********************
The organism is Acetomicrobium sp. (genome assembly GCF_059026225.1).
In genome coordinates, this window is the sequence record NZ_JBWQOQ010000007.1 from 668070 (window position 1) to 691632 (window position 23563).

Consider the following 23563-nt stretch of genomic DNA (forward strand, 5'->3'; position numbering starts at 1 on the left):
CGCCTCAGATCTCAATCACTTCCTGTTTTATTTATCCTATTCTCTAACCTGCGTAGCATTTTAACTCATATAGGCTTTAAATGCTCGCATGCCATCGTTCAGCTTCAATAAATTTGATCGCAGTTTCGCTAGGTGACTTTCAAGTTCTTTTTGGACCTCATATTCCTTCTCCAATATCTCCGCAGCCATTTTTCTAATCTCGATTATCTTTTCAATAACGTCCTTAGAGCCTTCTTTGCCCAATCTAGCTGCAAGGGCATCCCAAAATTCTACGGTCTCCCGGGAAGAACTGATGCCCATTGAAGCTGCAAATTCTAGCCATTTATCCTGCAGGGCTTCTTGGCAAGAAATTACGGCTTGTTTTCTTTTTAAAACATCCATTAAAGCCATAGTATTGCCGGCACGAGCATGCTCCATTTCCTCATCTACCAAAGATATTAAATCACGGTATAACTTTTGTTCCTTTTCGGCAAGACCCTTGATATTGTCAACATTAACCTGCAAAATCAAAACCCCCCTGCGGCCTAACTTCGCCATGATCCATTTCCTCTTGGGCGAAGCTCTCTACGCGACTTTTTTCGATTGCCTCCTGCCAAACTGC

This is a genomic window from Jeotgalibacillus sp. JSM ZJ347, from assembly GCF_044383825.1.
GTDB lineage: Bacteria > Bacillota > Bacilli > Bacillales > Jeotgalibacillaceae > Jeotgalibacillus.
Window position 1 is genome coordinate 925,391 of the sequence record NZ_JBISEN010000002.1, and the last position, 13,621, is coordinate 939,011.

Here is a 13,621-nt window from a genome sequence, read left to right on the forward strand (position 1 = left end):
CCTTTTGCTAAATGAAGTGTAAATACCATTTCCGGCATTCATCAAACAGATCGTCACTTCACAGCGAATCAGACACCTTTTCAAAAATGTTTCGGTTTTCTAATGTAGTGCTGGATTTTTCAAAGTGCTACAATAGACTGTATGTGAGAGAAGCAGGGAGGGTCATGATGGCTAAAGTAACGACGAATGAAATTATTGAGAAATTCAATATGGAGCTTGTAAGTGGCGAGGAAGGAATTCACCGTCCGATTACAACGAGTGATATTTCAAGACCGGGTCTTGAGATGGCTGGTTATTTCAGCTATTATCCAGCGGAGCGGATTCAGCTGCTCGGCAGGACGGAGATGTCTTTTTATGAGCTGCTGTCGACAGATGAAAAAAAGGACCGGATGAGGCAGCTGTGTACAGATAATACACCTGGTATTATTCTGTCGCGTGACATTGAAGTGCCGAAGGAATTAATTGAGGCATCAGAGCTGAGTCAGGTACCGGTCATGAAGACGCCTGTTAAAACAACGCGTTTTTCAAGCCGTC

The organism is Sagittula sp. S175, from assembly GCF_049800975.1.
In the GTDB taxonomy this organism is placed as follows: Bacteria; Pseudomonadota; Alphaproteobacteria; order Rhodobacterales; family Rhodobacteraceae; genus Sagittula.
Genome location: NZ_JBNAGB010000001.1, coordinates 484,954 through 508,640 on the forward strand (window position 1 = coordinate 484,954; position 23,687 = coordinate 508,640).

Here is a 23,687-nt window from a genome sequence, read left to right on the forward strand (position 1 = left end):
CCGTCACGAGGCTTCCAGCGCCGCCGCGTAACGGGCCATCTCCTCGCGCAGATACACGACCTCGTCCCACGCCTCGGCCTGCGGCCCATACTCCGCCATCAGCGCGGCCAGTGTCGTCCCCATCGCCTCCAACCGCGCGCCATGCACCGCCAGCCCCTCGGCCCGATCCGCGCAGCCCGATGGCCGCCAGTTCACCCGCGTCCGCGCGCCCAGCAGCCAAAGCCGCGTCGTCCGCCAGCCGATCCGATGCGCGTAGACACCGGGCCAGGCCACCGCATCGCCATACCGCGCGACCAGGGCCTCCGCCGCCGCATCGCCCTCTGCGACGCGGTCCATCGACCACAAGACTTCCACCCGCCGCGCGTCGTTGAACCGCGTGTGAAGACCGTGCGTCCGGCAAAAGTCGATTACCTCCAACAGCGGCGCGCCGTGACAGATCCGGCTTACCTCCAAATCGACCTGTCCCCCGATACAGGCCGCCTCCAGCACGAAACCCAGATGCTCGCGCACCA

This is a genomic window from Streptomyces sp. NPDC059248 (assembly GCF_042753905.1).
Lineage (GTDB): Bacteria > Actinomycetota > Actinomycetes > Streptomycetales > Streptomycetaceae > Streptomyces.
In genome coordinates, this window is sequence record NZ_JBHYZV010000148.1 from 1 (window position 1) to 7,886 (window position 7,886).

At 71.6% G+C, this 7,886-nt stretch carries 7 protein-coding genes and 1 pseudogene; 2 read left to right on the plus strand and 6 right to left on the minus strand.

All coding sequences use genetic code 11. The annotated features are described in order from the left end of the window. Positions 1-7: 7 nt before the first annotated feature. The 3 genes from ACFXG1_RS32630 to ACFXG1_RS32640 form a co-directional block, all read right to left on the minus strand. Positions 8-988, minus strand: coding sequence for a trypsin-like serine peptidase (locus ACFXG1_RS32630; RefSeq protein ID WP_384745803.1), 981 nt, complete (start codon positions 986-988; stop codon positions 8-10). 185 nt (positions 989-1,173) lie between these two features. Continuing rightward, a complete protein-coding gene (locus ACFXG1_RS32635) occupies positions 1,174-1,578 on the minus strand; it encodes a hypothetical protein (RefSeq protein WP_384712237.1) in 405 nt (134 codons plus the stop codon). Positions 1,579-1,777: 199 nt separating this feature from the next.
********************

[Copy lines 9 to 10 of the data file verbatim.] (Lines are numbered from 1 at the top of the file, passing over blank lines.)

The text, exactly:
CCTTTTGCTAAATGAAGTGTAAATACCATTTCCGGCATTCATCAAACAGATCGTCACTTCACAGCGAATCAGACACCTTTTCAAAAATGTTTCGGTTTTCTAATGTAGTGCTGGATTTTTCAAAGTGCTACAATAGACTGTATGTGAGAGAAGCAGGGAGGGTCATGATGGCTAAAGTAACGACGAATGAAATTATTGAGAAATTCAATATGGAGCTTGTAAGTGGCGAGGAAGGAATTCACCGTCCGATTACAACGAGTGATATTTCAAGACCGGGTCTTGAGATGGCTGGTTATTTCAGCTATTATCCAGCGGAGCGGATTCAGCTGCTCGGCAGGACGGAGATGTCTTTTTATGAGCTGCTGTCGACAGATGAAAAAAAGGACCGGATGAGGCAGCTGTGTACAGATAATACACCTGGTATTATTCTGTCGCGTGACATTGAAGTGCCGAAGGAATTAATTGAGGCATCAGAGCTGAGTCAGGTACCGGTCATGAAGACGCCTGTTAAAACAACGCGTTTTTCAAGCCGTC

The organism is Sagittula sp. S175, from assembly GCF_049800975.1.